We all connect with our Judaism in different ways. For some it’s through the rituals, for some the food, or the prayers, or the holidays. For many, myself included, it’s the music. Jewish music has always affected me in profound ways, making me smile, bringing me to tears, helping me to pray, and get in touch with the liturgy of our Shabbat and High Holy Day services. More than anything else, it’s helped me to feel the presence of God in my life. Having taught Jewish music since I first picked up my guitar over 30 years ago, and having led the music at our women’s retreats and camping trips, and being a member of the choir, I can tell you that for me Jewish music is my hook. If I’m feeling disconnected from my spiritual self, all I have to do is listen to some Jewish music or sing some myself to start to feel that fire light up again.

A few years back I had the enormous pleasure of attending Hava Nashira, the Jewish songleaders’ conference in Wisconsin. At the conference I met Dan Nichols, amongst other amazing Jewish musicians. I’d heard Dan’s music before, as one of many contemporary Jewish musicians taking our liturgy and transforming it into something fresh and beautiful. Dan was one of my teachers there. Whether we were praying together or singing rousing camp songs after a meal, Dan was the one whose presence and music transported me to another place. 

And it was Dan’s music I came home listening to. (Literally, I sat there on Midwest Airlines with Dan Nichols streaming out of my ipod!)

It’s Dan’s music I’ve gone back to and back to over the years. I’ve taught his songs to our children here at STaRS, I’ve belted them out in the car while I drove my own kids around. I’ve even hummed them as I’ve fed my donkeys out in the pasture at home. Dan’s music stays with me and moves me and fills me up. He is, most definitely, one of my spiritual teachers as well as one of my musical teachers.

For that reason, I’ve wanted you to be able to experience some time with Dan. Not just listening to the music he’s created, but being with him while he shares it with you.  We are so fortunate to have him here with us today.

He comes to us from North Carolina where he lives with his wife and little girl. He spends much of his life bopping around the country from congregation to congregation, and camp to camp, sharing his joy of Jewish values and liturgy with his audiences and students. His career is largely focused on the Jewish camp scene and, indeed, he is Artist-in-Residence at all 14 URJ summer camps, including Camp Newman. At Hava Nashira he is the mentor for all the up’n’coming URJ camp songleaders, of which he was one a couple decades ago. He is the definition of hamish. He’s humble and sweet and down to earth. He’s an immensely talented musician. And he’s here, waiting to sing for us…Dan Nichols. 

Tuesday, May 1, 2012


What's that they say? When the going gets tough, the tough get fermenting?

Toby and I spent a quiet morning turning raw veggies into pickles. Garlic, carrots and string beans. I love the fresh jars of ferments. Lots of potential there. It's very easy to do and the results not only taste delicious, but are so good for you (beneficial flora and all that). A friend of mine taught a fermentation class in my kitchen about a month ago and the pickled carrots and sauerkraut that came from that were amazing. The boys have been asking for more.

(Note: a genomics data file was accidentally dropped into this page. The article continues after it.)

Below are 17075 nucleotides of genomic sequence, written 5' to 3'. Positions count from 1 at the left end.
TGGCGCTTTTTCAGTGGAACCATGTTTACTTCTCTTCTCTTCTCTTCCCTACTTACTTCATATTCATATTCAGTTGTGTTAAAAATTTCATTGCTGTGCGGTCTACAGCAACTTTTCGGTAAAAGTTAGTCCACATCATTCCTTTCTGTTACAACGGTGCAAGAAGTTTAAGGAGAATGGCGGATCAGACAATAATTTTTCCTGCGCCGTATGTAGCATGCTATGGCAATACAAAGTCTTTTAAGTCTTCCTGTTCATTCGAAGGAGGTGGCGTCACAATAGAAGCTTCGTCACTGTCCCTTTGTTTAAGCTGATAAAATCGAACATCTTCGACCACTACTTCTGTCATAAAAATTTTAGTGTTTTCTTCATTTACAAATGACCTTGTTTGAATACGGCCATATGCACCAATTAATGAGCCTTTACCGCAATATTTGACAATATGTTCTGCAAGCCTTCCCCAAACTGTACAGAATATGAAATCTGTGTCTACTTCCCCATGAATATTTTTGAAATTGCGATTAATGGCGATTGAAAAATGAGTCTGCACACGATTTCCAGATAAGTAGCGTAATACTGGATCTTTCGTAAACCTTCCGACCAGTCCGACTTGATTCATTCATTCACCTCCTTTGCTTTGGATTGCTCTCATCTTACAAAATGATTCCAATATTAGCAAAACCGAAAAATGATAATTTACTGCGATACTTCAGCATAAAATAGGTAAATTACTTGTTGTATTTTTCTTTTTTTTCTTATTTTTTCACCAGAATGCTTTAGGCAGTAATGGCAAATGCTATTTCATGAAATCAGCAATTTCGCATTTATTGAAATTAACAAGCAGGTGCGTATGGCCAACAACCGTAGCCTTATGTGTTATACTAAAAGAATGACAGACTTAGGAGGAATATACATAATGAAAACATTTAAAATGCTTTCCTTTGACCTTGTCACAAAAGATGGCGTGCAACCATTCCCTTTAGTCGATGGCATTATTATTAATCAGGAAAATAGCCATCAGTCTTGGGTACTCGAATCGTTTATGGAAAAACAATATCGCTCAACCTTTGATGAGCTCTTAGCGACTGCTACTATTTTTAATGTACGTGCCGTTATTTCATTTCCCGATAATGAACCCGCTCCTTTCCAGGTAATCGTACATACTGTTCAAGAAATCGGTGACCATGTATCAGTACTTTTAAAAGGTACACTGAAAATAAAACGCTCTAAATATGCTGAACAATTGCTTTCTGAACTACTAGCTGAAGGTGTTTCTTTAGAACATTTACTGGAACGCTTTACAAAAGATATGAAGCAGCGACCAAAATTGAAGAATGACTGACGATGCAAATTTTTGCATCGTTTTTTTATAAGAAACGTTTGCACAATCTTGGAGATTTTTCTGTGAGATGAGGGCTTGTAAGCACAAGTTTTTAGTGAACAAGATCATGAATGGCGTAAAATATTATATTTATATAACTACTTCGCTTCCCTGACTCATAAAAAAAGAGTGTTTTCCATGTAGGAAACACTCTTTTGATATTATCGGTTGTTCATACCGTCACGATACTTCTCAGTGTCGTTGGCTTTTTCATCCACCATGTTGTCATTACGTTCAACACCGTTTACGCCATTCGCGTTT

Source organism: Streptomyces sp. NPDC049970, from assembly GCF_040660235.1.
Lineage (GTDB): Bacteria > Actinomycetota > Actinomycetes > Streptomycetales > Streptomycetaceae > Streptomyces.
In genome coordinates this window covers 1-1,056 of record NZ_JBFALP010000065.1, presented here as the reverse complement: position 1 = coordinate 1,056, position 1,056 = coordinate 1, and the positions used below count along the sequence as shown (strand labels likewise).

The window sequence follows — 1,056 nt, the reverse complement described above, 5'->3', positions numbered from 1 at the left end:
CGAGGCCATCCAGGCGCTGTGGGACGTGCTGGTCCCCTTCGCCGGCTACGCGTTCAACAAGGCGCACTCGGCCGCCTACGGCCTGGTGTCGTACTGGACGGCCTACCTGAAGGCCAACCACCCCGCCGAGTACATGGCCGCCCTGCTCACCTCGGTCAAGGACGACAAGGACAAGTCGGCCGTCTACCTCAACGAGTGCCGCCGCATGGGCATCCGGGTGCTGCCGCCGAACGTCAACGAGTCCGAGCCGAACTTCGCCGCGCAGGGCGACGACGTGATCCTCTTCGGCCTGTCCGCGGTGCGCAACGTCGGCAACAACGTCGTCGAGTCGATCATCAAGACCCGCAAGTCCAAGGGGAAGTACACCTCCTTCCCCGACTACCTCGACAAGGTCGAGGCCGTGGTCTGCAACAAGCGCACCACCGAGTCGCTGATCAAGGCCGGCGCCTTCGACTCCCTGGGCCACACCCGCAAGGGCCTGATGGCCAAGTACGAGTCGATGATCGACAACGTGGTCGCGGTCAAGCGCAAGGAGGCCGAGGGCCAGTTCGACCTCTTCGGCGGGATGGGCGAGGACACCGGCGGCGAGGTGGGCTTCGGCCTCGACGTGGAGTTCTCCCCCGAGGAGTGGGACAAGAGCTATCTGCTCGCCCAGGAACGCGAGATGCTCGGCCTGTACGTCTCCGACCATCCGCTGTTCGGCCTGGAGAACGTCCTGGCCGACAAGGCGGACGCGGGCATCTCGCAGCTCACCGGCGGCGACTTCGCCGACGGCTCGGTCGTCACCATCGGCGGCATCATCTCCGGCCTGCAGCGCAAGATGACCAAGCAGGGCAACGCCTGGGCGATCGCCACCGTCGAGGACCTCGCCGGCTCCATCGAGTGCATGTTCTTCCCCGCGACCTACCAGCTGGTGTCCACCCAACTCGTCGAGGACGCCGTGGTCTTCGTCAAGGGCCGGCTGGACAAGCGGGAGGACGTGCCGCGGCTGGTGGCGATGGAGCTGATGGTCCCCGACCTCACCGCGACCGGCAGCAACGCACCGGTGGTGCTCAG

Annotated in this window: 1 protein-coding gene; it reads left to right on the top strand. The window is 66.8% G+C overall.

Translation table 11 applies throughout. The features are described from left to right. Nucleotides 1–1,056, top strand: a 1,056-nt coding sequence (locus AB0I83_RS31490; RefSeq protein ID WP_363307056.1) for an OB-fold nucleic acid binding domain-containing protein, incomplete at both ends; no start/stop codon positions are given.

And now that the jars are sealed and put away on the pantry shelf all we need to do is wait.

Mark and Ben arrived safely in Philadelphia late last night. Their day of travel included a (required) stop in Oakland's Chinatown to pick up a copious amount of dim sum take out (enough to last through lunch and dinner on the plane and, after hearing what Ben ate, enough to feed an army--or one teenage boy and a little left over for his dad).

"I love the Ritz," read Ben's Facebook post at about midnight. I love the Ritz, too. I love that they had cookies and milk waiting for him. I love that there were no surprises and all he had to think about last night was a cozy bed piled high with pillows. This afternoon, after waking up late, they headed out to Reading Terminal Market, their favorite food stop. (You can see the pattern here.) Mark got a call from Shriners: Ben is first up in the OR tomorrow morning. They'll jump in a cab at 6 am and I'll get up at 3 (our time) to text my boy. The very good thing about being first in is he has a good chance of being out before the day is through.

Last night, after dinner, I had one of those incredible heart-to-heart talks with Harry, who at age 18 is turning into the most lovely of men. He brought up an experience he had last summer that while excruciatingly painful resulted in growth, learning, and other existential riches for him. "If I could get in a time machine and go back to right before it happened, I don't know if I would," he said. "I learned so much about myself from that experience. Also, what a true friend is. I have so much more self-confidence now."

The blessing of adversity, isn't that another thing they say? So many tears we've wiped away and yet so much we gain in abundance and understanding about ourselves, each other, the world.

It's like life's fermentation. You start with salt and water (um...tears, right?), some raw veggies, some bacteria. You put them together and then you wait.

In the midst of a challenging experience everything is so raw. But sometimes, with time, a little stewing in the juices, out comes something good for you, something beneficial.

Tomorrow at 6:30 am EST. Be thinking of our family, of our middle boy. Visualize all the good that will come from this most challenging of situations. Thanks.